4. I have checked out your blog from time to time and you have amongst many other things incredible generosity towards other creative individuals. This is an inspiring quality. Your article on Alex Majoil substantiates this.
    Best wishes

    Comment by Andrew — November 15, 2006 @ 8:23 am

  5. It´s entertaining to read from a pro PJ shooting with that small oly, while the average photo forum amateur is stuffed with five times as much megapixel cameras and a set of oversized 2.8 Canon / Nikon zooms for weekends in the park… Since that interview is from 2005 and he´s mentioning a sort of “digital Leica”, I wonder if Majoli has an M8 on order already. 😉

    Comment by B. S. Ilkac — November 15, 2006 @ 8:38 am

  6. Loved that interview with Majoli! It made me feel very good about my humble equipment, particularly my Olympus OM2 and Olympus XA.

    Thanks for introducing me to this fine photographer (I honestly don’t keep up with the big names very well).

    Comment by Renee — November 15, 2006 @ 9:03 am

  7. Nothing at all humble about an Olympus OM2 Renee – the wonderful Jane Bown of “The Observer” has made all her photographs with an Olympus OM1 and a 50mm f1.8 lens:,6903,212487,00.html,,212485,00.html

    Comment by guybatey — November 15, 2006 @ 9:47 am

  8. i am a huge fan of your work and of alex majoli’s but i would like to hear more about the female photogs on magnum who you admire!!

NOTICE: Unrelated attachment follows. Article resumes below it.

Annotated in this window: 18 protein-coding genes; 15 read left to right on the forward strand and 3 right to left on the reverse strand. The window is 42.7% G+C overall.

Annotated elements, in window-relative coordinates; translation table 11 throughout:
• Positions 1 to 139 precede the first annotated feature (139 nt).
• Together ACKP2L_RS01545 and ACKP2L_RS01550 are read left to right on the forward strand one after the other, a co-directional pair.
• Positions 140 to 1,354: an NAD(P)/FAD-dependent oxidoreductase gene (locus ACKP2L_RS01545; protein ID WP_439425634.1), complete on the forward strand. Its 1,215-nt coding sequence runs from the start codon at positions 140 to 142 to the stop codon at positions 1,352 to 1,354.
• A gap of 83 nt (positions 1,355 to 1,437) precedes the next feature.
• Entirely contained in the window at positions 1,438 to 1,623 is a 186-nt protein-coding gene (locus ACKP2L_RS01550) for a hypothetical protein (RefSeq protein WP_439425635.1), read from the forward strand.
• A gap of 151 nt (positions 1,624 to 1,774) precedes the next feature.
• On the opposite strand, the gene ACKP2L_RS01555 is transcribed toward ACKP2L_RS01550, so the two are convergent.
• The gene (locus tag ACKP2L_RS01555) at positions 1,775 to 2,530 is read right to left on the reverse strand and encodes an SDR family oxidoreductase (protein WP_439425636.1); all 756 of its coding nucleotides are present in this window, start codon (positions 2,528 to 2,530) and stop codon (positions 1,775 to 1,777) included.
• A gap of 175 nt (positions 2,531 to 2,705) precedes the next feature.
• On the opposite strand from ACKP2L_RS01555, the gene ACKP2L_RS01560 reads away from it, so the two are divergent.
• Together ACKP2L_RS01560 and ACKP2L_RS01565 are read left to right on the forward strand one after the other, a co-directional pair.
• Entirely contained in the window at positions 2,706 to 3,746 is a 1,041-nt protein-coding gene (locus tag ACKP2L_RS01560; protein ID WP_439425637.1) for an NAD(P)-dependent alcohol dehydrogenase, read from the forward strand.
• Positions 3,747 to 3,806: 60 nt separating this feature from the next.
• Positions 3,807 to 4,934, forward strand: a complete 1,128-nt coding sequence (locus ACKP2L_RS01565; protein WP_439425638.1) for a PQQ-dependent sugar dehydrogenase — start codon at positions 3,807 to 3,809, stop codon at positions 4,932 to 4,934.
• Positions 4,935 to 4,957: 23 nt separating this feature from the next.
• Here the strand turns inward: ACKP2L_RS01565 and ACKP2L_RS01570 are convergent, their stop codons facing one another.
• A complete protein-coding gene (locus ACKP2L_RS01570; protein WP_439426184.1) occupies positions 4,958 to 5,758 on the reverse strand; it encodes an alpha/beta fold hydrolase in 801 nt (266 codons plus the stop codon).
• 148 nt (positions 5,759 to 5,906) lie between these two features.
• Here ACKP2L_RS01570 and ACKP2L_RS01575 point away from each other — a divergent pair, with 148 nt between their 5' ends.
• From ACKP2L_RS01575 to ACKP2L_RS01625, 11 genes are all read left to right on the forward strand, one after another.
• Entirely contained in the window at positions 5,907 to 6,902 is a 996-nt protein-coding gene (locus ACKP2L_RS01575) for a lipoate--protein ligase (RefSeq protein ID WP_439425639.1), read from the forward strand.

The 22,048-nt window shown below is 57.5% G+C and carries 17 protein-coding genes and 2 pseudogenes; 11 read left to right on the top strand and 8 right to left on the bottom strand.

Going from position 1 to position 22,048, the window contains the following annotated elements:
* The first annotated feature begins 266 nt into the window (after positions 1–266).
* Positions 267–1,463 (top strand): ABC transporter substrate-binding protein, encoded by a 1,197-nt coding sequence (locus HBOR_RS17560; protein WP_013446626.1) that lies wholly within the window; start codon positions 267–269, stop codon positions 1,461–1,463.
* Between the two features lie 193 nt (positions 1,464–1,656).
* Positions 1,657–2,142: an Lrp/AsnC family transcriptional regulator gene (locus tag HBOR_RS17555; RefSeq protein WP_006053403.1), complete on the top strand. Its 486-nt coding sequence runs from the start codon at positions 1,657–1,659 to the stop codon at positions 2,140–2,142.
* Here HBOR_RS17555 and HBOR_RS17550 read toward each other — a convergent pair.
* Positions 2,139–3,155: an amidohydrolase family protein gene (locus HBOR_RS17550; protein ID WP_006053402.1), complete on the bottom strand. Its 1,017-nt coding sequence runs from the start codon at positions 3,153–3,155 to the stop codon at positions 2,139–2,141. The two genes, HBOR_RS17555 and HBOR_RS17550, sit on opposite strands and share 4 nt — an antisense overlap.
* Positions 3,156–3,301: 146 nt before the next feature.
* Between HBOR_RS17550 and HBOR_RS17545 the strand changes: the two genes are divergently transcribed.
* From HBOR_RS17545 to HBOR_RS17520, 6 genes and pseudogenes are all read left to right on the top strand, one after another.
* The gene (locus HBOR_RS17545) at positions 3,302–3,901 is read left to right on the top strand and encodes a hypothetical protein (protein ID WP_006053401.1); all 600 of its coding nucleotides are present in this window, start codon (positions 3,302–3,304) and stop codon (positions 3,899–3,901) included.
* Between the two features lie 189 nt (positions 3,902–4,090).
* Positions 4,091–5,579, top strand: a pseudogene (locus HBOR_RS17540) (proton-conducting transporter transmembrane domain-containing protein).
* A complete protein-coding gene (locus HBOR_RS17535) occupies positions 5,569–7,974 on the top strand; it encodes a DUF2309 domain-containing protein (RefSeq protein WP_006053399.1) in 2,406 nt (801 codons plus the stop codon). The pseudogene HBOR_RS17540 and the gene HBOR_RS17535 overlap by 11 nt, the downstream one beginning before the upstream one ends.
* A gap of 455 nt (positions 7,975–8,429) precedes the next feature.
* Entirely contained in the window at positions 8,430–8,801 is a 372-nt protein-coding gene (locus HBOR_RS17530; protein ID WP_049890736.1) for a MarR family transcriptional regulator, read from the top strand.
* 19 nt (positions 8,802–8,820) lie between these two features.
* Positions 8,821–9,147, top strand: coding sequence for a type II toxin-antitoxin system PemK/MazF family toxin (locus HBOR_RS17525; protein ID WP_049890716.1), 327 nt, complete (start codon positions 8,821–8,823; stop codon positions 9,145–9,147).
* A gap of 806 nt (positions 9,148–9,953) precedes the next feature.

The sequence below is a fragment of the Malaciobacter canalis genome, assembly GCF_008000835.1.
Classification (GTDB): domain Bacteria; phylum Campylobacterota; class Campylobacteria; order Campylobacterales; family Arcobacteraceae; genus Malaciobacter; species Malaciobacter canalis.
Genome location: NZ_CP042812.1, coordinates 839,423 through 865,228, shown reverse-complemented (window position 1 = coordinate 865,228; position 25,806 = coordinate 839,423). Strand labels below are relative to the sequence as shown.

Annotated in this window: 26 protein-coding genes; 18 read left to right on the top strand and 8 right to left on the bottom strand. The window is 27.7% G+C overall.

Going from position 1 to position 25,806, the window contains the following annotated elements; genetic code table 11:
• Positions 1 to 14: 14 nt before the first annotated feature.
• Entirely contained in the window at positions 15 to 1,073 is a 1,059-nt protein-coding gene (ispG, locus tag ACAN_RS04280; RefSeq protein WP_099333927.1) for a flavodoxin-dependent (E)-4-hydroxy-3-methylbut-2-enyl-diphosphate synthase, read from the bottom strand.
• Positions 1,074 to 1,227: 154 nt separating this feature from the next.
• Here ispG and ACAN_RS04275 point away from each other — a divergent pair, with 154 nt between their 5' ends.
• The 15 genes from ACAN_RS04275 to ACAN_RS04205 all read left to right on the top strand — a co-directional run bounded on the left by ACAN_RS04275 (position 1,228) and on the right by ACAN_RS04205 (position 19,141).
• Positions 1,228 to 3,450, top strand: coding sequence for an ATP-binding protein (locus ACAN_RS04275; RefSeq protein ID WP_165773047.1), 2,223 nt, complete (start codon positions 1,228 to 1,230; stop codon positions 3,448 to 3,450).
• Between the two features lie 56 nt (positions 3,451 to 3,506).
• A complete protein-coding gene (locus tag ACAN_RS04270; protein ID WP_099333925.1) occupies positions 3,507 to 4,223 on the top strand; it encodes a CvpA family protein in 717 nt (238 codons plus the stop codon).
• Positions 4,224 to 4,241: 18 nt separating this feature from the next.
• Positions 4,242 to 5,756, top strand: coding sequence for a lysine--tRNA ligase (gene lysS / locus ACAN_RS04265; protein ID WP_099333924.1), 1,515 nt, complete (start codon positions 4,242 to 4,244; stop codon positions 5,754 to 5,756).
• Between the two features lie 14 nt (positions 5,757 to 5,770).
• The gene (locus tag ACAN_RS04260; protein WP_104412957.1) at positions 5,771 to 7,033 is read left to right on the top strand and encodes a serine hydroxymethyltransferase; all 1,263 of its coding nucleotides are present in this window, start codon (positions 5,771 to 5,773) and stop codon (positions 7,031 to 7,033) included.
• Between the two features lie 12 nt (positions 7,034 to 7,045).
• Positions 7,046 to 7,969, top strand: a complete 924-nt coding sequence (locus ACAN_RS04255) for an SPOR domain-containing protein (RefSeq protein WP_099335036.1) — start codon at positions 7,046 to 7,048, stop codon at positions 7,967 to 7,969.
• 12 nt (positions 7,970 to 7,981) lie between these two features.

Comment by carolyn — November 15, 2006 @ 11:31 am

  9. the interview about his use of point-and-shoots is really intriguing. i’d be interested to know if he uses any special techniques in PS to achieve the look of his digital black-and-whites (beyond the boosting of the contrast that he mentions). the flatness of most digital b&w conversions has always been a turn-off for me.

    Comment by j zorn — November 15, 2006 @ 12:33 pm

  10. Alec, have you seen Alex’s show as part of the Off Broadway collective? I saw it in Milan and was quite perplexed, it seemed that he, Pellegrin, Dworzak and the others were pushing photojournalism to such an avantgarde level that it kind of flew past the whole journalistic discourse. I was really surprised by the lack of cut-lines which seemed to decontestualize all the photos.

    I always imagined Alex to be a really laid back guy, I think that’s part of the reason he’s been able to conjugate so well personal vision and documentary photography. I can’t think of another photographer except him and Pellegrin who has pushed black and white so far and in so many different directions in the last few years. Maybe Italian neorealism is making a definitive comeback, except Fellini already did neo-neorealism, maybe what Alex is doing is neo-neo-neorealism.

    You’re not the only one to have a crush, for us Italians Alex is an almost an institution.

    Comment by Lorenzo — November 15, 2006 @ 2:03 pm

  11. Alex is such a brilliant photographer, but to be honest, it’s reasons #5 & #9 that really turn me on!

    Comment by Will — November 15, 2006 @ 5:13 pm

  12. Great anecdote.

    It’s always wonderful to see that a good shooter is a good person as well.

    Comment by Clint — November 15, 2006 @ 5:23 pm

  13. i’m interested in the polenta, as well. what was in it?

    Comment by aizan — November 15, 2006 @ 9:31 pm

  14. Who was it who told you they weren’t voting for you, bless ’em